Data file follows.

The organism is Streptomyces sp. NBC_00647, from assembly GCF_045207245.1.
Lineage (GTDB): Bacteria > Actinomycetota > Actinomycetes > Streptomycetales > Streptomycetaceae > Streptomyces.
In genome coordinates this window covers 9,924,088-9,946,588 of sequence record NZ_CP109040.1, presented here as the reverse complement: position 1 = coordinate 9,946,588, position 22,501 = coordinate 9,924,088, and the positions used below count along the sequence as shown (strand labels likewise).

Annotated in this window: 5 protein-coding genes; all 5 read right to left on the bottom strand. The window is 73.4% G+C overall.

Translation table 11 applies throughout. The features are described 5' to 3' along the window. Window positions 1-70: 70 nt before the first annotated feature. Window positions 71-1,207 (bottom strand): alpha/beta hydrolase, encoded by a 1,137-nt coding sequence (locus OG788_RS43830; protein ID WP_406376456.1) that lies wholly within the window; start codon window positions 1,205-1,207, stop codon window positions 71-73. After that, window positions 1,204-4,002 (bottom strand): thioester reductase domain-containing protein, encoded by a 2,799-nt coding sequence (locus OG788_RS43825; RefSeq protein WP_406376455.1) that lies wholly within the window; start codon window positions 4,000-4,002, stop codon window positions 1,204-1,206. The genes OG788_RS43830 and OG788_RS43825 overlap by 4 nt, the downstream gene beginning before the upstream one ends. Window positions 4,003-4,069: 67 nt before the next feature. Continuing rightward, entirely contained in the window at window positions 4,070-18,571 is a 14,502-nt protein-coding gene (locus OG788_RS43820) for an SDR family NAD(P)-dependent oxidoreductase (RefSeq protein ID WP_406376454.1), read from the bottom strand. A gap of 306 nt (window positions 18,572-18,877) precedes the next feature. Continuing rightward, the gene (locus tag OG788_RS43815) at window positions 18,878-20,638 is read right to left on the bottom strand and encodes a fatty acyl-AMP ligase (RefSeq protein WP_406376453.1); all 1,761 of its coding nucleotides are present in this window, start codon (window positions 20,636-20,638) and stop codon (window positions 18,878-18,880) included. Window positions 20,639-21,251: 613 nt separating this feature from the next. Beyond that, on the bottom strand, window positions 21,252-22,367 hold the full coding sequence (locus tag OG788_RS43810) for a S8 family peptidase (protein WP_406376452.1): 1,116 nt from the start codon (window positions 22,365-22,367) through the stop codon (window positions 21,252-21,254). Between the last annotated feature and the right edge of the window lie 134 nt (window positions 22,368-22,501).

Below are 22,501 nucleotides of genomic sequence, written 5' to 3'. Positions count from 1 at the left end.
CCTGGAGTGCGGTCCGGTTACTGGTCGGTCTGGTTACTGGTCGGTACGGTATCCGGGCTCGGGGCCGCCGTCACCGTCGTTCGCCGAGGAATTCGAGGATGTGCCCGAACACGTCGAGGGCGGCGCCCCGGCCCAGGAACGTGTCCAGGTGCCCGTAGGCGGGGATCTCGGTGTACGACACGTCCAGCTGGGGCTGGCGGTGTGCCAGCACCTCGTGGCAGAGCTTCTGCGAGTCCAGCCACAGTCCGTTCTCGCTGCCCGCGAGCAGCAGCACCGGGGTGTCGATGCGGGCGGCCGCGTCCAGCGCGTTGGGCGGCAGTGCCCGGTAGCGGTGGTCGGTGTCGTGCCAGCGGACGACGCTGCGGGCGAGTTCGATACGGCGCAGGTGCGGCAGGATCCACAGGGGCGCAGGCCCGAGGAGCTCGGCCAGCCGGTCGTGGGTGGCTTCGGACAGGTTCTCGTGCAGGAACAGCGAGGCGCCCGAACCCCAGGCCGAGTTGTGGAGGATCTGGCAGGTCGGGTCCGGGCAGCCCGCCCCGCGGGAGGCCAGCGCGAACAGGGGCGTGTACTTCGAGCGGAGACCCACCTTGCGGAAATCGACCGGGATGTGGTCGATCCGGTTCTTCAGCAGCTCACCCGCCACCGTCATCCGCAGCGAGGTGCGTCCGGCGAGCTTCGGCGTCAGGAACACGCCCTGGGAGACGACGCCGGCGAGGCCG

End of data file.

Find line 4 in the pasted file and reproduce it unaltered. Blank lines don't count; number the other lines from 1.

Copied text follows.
Annotated in this window: 5 protein-coding genes; all 5 read right to left on the bottom strand. The window is 73.4% G+C overall.